Medically Unexplained Symptoms an approach to rehabilitation - PowerPoint PPT Presentation

Loading...

PPT – Medically Unexplained Symptoms an approach to rehabilitation PowerPoint presentation | free to view - id: 17ea0e-ZDc1Z



Loading


The Adobe Flash plugin is needed to view this content

Get the plugin now

View by Category
About This Presentation
Title:

Medically Unexplained Symptoms an approach to rehabilitation

Description:

Our usual treatments will not work - cannot cure them. And worse - some do not even want to be cured. Establish a different attitude ... – PowerPoint PPT presentation

Number of Views:124
Avg rating:3.0/5.0
Slides: 44
Provided by: lynne104
Category:

less

Write a Comment
User Comments (0)
Transcript and Presenter's Notes

Title: Medically Unexplained Symptoms an approach to rehabilitation


1
Medically Unexplained Symptoms- an approach to
rehabilitation
  • Prof Lynne Turner-Stokes
  • Herbert Dunhill Chair of Rehabilitation
  • Kings College London
  • Director, Regional Rehabilitation Unit
  • Northwick Park Hospital

2
What are we talking about?
  • Patients presenting with
  • Physical symptoms
  • No obvious organic cause
  • In addition, identifiable
  • Psychological
  • Emotional Factors
  • Behavioural
  • Psychiatric

3
Medically unexplained symptoms
  • Dont like this term
  • Implies we dont know whats wrong
  • And cant be bothered to find out
  • Our job is to find out
  • Discuss and explain it properly
  • Engage the patient and their family
  • Establish what sort of help is appropriate
  • Make sure that they get it.

4
Why does it matter?
  • Very common
  • Generally badly managed
  • Fat-file patients
  • Engender frustration
  • Destroys pt / doctor relationship
  • Potent cause of
  • Ill-feeling
  • Litigation

5
Doctors beliefs
  • Training
  • Define disease in terms of pathology
  • Cure disease by reversing pathology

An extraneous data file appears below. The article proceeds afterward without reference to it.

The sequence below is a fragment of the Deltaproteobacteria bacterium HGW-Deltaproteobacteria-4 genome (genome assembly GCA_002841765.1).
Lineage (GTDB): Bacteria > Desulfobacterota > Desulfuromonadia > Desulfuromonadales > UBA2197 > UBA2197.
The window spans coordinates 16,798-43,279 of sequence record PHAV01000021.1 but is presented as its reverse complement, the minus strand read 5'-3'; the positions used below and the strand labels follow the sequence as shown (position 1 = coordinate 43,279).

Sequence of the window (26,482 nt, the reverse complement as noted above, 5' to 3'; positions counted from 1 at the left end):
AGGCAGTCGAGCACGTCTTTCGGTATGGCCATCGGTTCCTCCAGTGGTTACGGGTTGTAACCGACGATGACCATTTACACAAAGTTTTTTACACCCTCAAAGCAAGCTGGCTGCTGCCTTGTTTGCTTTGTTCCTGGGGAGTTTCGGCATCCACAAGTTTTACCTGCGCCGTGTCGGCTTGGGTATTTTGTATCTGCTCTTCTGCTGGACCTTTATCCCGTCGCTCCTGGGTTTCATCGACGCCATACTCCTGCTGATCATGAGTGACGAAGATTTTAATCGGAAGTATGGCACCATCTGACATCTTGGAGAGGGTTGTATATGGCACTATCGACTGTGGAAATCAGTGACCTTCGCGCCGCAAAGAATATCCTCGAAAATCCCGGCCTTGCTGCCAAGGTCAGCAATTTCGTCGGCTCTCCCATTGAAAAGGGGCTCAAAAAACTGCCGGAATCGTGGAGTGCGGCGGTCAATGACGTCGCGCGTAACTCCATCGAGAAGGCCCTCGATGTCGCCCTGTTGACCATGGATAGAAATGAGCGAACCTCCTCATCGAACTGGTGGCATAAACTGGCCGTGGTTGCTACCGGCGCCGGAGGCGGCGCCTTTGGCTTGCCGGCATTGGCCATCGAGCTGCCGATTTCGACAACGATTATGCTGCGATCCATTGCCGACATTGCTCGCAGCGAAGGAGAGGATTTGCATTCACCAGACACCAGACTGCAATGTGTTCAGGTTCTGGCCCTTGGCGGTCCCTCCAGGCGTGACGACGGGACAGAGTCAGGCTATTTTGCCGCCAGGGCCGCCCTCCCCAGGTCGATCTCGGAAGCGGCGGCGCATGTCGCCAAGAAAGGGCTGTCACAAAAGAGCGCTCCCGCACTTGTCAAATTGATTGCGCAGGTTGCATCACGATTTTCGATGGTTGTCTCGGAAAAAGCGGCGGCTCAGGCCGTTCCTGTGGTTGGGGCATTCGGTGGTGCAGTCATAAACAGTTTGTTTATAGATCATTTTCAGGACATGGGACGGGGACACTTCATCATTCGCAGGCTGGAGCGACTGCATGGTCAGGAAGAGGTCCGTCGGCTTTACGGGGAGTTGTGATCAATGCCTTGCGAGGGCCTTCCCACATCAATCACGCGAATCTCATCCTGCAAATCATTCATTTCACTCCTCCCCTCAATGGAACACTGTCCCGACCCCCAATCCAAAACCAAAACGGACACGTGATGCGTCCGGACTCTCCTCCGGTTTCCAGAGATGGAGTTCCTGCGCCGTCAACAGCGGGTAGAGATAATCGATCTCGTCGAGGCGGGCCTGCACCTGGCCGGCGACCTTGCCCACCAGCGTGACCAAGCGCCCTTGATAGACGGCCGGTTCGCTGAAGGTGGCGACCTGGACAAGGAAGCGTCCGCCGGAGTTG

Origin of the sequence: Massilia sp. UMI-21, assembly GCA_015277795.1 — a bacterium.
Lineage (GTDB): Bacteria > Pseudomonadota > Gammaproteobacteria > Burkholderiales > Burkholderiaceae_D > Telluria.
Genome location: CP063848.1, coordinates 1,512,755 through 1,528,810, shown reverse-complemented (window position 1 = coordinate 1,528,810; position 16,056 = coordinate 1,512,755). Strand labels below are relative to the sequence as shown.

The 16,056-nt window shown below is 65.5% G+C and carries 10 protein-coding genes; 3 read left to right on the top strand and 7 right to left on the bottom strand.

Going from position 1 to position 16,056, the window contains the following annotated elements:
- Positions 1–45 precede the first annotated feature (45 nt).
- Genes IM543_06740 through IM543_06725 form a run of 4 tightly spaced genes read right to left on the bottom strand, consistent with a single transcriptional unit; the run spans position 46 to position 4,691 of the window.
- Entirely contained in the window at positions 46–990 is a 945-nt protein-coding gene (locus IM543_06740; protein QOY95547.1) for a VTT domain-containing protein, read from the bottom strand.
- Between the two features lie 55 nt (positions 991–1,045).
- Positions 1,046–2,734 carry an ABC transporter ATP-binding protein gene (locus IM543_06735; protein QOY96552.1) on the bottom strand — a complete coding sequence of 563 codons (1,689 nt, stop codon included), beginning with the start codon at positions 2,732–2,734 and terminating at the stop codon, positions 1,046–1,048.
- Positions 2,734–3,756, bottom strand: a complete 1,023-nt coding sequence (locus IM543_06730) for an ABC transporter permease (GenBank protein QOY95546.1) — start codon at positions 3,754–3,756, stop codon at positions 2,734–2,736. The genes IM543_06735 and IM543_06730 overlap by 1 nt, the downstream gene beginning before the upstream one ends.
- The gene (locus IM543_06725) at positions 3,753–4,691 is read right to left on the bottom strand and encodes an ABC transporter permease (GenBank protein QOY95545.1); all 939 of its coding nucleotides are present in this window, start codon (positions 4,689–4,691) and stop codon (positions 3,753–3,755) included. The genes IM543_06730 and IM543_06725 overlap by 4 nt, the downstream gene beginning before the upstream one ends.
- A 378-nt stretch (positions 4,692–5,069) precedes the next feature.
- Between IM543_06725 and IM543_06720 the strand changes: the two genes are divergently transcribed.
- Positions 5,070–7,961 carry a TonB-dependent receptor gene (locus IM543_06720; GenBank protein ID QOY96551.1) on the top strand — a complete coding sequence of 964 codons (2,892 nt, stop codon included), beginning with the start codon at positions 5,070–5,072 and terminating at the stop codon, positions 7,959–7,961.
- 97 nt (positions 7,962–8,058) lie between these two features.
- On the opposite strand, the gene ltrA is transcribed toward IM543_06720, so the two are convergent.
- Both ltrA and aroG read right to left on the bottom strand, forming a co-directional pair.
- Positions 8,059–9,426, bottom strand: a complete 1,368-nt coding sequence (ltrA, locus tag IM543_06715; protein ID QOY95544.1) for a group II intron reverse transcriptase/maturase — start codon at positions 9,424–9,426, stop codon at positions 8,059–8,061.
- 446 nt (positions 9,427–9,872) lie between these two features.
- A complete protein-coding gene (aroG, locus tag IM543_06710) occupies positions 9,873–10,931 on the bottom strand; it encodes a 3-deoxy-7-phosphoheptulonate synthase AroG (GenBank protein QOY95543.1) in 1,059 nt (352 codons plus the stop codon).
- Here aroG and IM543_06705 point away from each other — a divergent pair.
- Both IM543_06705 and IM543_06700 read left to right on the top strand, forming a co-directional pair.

• No identifiable pathology - Feel cheated
  • Angry towards patients
  • For misleading us
  • Behaving as if they have pathology when they do
    not
  • Frustrated
  • Our usual treatments will not work - cannot cure
    them
  • And worse - some do not even want to be cured

6
Establish a different attitude
  • Illness can be a social condition
  • Engenders a caring response
  • Admiration from peers
  • Isnt she brave!
  • Some who has found a prop
  • Does not necessarily want it removed
  • Seek medical attention
  • For confirmation - not cure
  • Diagnosis is an end in itself

7
Mis-interpretation of their approach
  • Gives the wrong result
  • Patient does not have their diagnosis
  • Doctor does not have their cure
  • Patient goes elsewhere
  • Further investigation / medical costs
  • Increasingly invasive
  • Eventually falls into the wrong hands
  • Sir Cutler Walpole

8
Terminology and diagnosis
9
Terminology
  • Terms incorrectly used interchangeably
  • Somatisation
  • Somatoform disorders
  • Functional somatic syndromes
  • Illness behaviour
  • Hypochondriasis
  • Hysteria
  • Malingering

10
Somatisation
  • Physical symptoms
  • For which there are
  • no demonstrable organic findings
  • Positive evidence
  • they are linked to psychological factors

11
Collective terms
  • Somatoform disorders
  • Psychatric diagnoses in which
  • Principle symptom concerns
  • Preoccupation with physical symptoms
  • Functional somatic syndromes
  • Medically Unexplained Symptom clusters
  • Different functional syndromes
  • Affect different bodily systems
  • Present to different medical specialities

12
Functional somatic syndromes
Gastroenterology Irritable Bowel
Syndrome Functional dyspepsia Cardiology Atypical
chest pain Neurology Common Headache Chronic
fatigue syndrome Rheumatology Fibromyalgia Comple
x regional pain syndromes Gynaecology Chronic
pelvic pain Orthopaedics Chronic back pain
13
Beliefs and behaviours
  • Illness behaviour
  • Reaction to physical condition
  • Out of proportion to the problem
  • Hypochrondriasis
  • Illness beliefs
  • Excessive pre-occupation with disease
  • Really respond to reassurance
  • Pt continues to worry that they have serious
    illness
  • Despite clear evidence to the contrary

14
Insight and awareness
  • Hysteria
  • Patient presents with physical signs
  • Often bizarre and no organic basis
  • Truly has no insight